San Pedro de Atacama is a dessert town in north-west Chile, it’s an easy 24 hour bus ride from Santiago, 12 hours from Salta, Argentina or you can start/end your multi-day trip to the Uyuni salt flats of Boliva here. The town is situated about 2400m above sea level and the area is one of the driest places on earth, its dry air and clear skies make it ideal for astronomy. Not to far from town, a bit higher on the plateau, is the Atacama Large Millimeter/submillimeter Array (ALMA), an international array project that has been operating since 2013. The town itself is small and walking is really the only way to get around. There are lots of things to see and do although some of the tours can be a bit pricy. An afternoon trip to Moon Valley is a must (picture above) and so to is the star tour with spaceobs.com.
Valle de la Muerte y Valle de Luna
I did the Moon Valley tour with CosmoAndino who were fantastic. Unfortunately unless you have a car or some other form of transport, organised tours are really the only way to see things around San Pedro de Atacama. The tour offered by CosmoAndino begins at Death Valley, so named not because of the lack of life or countless murders but simply because of a translation error when the area originally opened up to tourism, sometimes it is also referred to as Mars Valley. The rock formations and geology here are stunning, shaped over millions of years by the elements it is like another world. We explored the area by foot for sometime, the guide was very knowledgable and explained a lot about the geology and weather patterns of the area. After circling the top of a ridge-line we then headed straight down a huge sand dune. The area here is also popular for sand boarding and at the bottom there were loads of tourist giving the dune a go.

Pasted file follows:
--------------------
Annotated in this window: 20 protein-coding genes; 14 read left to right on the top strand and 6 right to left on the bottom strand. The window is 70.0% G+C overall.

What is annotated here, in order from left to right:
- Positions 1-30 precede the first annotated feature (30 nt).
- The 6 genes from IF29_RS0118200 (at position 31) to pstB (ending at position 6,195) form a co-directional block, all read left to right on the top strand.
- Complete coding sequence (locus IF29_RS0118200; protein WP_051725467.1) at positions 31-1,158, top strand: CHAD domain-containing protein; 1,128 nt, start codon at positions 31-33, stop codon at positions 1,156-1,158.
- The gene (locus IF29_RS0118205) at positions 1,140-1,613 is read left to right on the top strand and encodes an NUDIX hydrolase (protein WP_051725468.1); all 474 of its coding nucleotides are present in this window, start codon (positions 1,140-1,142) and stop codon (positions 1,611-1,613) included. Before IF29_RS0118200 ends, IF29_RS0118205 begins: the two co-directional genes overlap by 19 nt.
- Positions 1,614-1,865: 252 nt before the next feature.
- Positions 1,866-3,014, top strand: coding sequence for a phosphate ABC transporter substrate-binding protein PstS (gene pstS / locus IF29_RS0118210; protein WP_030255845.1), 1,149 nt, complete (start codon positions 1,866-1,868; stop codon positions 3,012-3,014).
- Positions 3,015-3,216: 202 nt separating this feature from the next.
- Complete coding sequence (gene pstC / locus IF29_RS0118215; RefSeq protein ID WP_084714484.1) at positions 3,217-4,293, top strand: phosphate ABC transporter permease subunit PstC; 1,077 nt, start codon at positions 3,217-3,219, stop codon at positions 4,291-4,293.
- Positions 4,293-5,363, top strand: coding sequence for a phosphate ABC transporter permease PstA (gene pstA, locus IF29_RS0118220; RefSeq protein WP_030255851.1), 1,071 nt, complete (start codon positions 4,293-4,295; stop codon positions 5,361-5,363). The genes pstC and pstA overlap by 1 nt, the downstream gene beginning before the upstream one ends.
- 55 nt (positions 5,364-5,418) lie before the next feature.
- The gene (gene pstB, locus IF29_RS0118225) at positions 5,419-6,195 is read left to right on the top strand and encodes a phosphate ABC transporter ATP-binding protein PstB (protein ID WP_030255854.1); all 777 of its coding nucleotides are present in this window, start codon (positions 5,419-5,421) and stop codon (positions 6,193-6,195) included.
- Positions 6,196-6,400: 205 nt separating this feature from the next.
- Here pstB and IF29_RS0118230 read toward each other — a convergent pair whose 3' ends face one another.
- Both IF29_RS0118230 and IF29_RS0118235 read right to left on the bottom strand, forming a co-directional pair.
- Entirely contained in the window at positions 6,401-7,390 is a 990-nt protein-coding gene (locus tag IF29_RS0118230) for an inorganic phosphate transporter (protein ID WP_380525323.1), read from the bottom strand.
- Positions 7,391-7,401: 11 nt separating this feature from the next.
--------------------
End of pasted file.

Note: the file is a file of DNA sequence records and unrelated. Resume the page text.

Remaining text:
From here it was a short minivan ride to Moon Valley where after an initial walking tour of many of the different geological formations and listening to the popping crystals exposed to the air we trekked up to an amazing view point for the sunset and the transformation of the valley from earth-like to alien. The changing light mixed with the salt littered ground gave the appearance that we were on a sic-fi movie set, it was amazing!
Tatio – The geysers
Heading out at 5am to catch the sunrise over the geothermal field was how I started my second day in San Pedro. It is an eerie place at dawn as the sun comes up with steaming, spouting geysers, bubbling hot mud and green, yellow and orange algae all around you. After breakfast on site which included hot chocolate, heated in thermal puddle (don’t get to excited, it was just cheap boxed chocolate milk), it was time for a relaxing swim and soak in a thermal pool. The way back through the Andes was a beautiful drive with breath-taking vistas, flamingos, llamas and finally a walk through a cactus-lined canyon. It was a nice trip but if you’re pressed for time and have seen geysers before this isn’t a must do and if you are heading to Boliva or even Salta you will see much of the same landscape on those trips.
My parents at a later date also did the full day Salar/Lagunas tour with CosmoAndino and said it was really worthwhile.
Whether you are into astronomy or not a visit to Alain Maury’s place on the outskirts of town is well worth it. He begins the tour with a naked-eye description/lesson/tour of the night sky which is really informative and he makes everything so clear and simple to understand. He also identifies constellations, stars and planets using a laser pointer and some history on them as well. After this its then onto his dozen or so telescopes that he has set up, each pointing to a different star, cluster, nebula, planet or other celestial body and you can take your time looking at all of them after he has given a description on each. Then finally it is into the warmth of his house for some tea, coffee or hot chocolate and general question and answer time with his wife. He and his wife are both professional astronomers, are very knowledgable and offer a great tour. There are other star tours in town that offer a very similar service but Alain’s is exceptional. Check out his website where you’ll find they have much more for amateur and professional astronomers than just this night tour.